The most obvious difference is the recessed windows on the Thompsons. I have just fitted some flush glazing to my one Thompson and it does make a difference.

David


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ms06s_char
post 25 Nov 2007, 03:21
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Thanks all.

This is my A3 4472 NRM special edition:

I saw videos on Youtube that 4472 on running day was tractioning maroon coaches and often cream/crimson
http://www.youtube.com/watch?v=VE7NDXIyfQo

And this is my Class 50, I think it is in its early 70s:




Dennis
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Gary
post 25 Nov 2007, 10:01
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If you are running the train as a preservation excursion special you really could plonk anything including teak Gresleys and Pullmans mixed behind the locos together with MK1s and 2s. You would need to check out which coaches are regularly used on such excursion trains. The version of the Flying Scotsman in the image could not run on a prototypical 1950's layout as it never appeared in the LNER livery during its life in service as a BR loco. However its your layout and you can do what you want! I for one would not be bothered what you did as long as you enjoyed the hobby and had some fun along the way! smile.gif

The challenge of creating a 1950's prototypical rake of coaches is one that appeals to a lot of modellers including those who may not be using a prototypical 1950's loco and we should not forget this.

The coach information above is very useful and any future members with questions about coach mixes could definitely be pointed to this topic!

Happy modelling
Gary
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dwb
post 25 Nov 2007, 10:42
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QUOTE
You would need to check out which coaches are regularly used on such excursion trains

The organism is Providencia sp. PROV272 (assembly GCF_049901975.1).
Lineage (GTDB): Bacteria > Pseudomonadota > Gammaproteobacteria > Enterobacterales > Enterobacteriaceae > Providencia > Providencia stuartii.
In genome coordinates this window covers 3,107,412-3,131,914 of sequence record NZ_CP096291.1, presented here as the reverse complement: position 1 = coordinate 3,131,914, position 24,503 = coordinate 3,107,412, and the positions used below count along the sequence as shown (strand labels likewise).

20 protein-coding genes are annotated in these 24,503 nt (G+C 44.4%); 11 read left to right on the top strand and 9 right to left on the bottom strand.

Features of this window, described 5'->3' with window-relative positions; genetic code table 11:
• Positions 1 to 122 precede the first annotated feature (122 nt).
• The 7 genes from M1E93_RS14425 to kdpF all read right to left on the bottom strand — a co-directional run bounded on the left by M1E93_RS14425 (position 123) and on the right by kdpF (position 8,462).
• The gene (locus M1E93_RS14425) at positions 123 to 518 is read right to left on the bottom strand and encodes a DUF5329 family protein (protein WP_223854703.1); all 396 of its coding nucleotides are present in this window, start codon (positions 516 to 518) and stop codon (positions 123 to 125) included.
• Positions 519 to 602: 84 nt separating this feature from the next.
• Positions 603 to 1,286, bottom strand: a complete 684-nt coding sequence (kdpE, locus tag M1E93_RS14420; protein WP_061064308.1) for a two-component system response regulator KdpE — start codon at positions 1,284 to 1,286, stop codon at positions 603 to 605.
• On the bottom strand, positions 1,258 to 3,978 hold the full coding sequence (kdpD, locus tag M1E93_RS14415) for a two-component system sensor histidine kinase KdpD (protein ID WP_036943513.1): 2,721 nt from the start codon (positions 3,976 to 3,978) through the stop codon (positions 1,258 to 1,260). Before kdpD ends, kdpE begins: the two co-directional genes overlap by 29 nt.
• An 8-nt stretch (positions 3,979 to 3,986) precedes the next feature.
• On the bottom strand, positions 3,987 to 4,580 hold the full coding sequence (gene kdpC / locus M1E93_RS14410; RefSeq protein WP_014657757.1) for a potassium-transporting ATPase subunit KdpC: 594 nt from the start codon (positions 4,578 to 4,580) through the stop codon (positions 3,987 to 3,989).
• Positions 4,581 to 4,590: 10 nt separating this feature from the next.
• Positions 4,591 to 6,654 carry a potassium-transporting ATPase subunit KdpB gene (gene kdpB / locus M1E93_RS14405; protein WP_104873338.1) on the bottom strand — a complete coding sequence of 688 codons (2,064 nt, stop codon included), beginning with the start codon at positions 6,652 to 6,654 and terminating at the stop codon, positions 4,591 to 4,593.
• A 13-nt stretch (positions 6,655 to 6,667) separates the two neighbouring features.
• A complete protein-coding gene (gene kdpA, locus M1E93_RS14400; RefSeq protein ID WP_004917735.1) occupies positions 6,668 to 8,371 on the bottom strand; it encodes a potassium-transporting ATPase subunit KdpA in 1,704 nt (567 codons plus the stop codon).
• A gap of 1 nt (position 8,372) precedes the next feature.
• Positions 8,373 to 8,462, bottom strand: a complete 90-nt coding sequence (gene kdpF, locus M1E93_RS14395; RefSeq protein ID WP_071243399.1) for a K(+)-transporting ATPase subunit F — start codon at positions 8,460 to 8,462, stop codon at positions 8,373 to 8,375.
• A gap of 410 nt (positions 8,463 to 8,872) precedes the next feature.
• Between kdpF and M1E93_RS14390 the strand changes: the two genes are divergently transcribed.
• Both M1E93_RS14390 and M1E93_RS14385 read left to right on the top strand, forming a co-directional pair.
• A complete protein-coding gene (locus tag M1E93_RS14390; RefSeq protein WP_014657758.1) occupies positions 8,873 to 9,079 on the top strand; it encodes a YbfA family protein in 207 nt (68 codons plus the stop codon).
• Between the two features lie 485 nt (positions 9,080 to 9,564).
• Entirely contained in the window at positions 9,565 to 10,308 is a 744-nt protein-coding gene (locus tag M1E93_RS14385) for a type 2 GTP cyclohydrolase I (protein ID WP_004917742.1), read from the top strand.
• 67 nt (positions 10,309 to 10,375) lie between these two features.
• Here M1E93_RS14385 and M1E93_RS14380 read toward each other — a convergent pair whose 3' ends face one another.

There must be a lot of photos of 4472 at the head of such trains. It would also be worth identifying which tour company organises the trips and hunting down photos of other trains in their port folio. Whilst the locos on excursions trains change, the coaches don't, which reminds me, if you do want to model an excursion train, you'll need the locomotives "support" coach. I believe these are usually BSKs. Take a look at the coach behind Princess Elizabeth taken last summer. Hasn't the NRM announced a model of their own support coach to be released real soon?

I've been on a couple of tours where I believe the coaching stock has been provided by West Coast Railways. The trains are usually a colourful mix. I will post some photos in my gallery in the next couple of days. You can take your choice from green, maroon, cream and green. I don't know where that last one comes from!

David


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dwb
post 25 Nov 2007, 12:31
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I have uploaded two images of coaching stock used in railtours I have been on to the UK mainline steam album in the galleries section.

I've noticed that all the coaches appear to be on "Commonwealth" bogies. Is that mandatory for mainline use these days, I assume its a speed thing?

David


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Ravenser
post 25 Nov 2007, 16:37
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Green/cream is the former LNER "tourist" (excursion set)livery , applied to 2 sets for West Highland steam specials. I'd imagine Commonwealth bogied stock would be strongly preferred for mainline running.

If a modern charter set is needed for 4472, then the formation looks a bit different. Most charter sets are FOs and TSOs - with a few FK and SK s plus brakes. Catering vehicles are RBR and RMB - dwb's photo gallery seems to show an RBR in maroon. Maroon seems to be the favoured charter livery at present. Though the set pictured above is carmine/cream , mainly. Unfortunately Bachmann force your hand because most vehicles aren't availble in maroon. Therefore a pair of TSOs in carmine/cream are needed. You'll need a support coach and 2 other brakes - the NRM support coach would be ideal - if this has sold out either a BSK or BCK in any colour - green, chocolate/cream, maroon, carmine/cream , even regional railways.